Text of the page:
Dr. Gary Wadler of the World Anti-Doping Agency and NYU School of Medicine, explains that high school drug testing should be about deterrence, not punishment.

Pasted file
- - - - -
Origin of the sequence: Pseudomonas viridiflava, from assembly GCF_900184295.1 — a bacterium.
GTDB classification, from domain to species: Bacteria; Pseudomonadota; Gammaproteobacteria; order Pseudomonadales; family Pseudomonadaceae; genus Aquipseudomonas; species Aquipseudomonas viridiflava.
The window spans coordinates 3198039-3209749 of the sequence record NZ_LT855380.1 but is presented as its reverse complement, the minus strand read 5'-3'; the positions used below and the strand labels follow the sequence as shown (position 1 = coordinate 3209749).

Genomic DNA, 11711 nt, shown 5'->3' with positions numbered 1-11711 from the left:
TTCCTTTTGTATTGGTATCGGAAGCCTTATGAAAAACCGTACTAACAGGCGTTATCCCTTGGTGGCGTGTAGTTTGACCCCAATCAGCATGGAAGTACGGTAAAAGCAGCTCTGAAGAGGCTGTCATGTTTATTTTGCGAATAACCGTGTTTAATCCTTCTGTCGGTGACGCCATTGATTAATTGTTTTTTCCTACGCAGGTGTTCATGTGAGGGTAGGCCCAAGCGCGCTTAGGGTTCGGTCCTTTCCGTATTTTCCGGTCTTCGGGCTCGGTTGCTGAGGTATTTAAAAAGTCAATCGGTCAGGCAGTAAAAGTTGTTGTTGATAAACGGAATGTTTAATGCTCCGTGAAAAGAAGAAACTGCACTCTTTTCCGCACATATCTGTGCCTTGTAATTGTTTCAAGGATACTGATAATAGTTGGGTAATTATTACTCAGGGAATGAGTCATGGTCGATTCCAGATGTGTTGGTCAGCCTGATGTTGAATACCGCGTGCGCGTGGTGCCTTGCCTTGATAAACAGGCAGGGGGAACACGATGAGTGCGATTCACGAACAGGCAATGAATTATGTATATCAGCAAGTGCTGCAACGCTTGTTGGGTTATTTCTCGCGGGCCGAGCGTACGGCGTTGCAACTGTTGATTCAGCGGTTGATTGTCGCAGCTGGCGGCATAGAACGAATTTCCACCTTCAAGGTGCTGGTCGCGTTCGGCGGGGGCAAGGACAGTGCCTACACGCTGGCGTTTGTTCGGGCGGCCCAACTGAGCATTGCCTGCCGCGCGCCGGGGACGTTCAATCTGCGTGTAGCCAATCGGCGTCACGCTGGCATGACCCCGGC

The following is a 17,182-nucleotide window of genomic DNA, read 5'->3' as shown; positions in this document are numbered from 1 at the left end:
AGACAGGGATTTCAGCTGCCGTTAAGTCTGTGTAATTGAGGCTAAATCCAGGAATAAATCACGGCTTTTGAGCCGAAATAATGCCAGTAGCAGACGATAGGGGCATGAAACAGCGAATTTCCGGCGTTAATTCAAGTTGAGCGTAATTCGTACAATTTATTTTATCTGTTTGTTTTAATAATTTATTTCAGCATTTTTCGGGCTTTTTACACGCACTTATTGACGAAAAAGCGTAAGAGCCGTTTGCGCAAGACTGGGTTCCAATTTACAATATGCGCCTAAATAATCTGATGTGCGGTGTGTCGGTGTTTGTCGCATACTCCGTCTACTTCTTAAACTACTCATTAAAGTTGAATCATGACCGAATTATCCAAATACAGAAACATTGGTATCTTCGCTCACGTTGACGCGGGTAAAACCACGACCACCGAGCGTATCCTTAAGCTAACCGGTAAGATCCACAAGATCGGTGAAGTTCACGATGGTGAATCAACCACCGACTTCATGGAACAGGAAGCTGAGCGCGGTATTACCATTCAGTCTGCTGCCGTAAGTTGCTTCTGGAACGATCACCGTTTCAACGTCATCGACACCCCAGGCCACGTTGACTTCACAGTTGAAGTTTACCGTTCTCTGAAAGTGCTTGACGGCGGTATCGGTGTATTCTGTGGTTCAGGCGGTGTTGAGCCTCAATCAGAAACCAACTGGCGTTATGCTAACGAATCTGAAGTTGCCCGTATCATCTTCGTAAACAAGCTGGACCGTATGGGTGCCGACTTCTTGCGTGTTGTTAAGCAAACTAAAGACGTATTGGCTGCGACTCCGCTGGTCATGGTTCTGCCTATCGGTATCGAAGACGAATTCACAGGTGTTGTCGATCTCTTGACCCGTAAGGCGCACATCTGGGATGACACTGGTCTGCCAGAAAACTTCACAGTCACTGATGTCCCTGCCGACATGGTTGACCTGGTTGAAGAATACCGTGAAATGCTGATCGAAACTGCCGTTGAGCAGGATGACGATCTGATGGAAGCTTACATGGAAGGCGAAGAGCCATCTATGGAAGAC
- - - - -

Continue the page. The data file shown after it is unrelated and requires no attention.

Should we test high school athletes? Gary Wadler: One of the things that the Hooton Foundation which I chair has done is to really champion drug testing in schools. We’ve had it implemented in the state of Texas. But the word “drug testing” can be misleading because when we think drug testing in elite athletes, we think of sanctions. It may not be the reason you do it in high school. It may be part of an educational program, a deterrence program, a program to find kids who have problems, a program to give us a sense of the epidemiology in a particular community, an opportunity to refer kids to health facilities and doctors to take care of this. There are two visceral reactions. One, they think immediately of professional sports and two is the cost. And they say “Well, we’re cutting out all our extracurricular activities because we don’t have it in our budgets to do this.” Communities feel this way and that’s an issue to be dealt with. But if you put the program together properly, you have to do large volumes. It has to be well constructed and targeted and you probably keep it at a reasonable budget. I do think it’s not the answer but I think it is part of the equation along with education. For example, we don’t have a certification process for coaches in this country. Any dad or mom can go out and say “I’m the coach.” Some of them really don’t have what they need to have to do that job properly and it may result in behaviors which are unfortunate. So, do I think testing should be done in the high schools? Yes but in the context of a well thought out, articulated approach.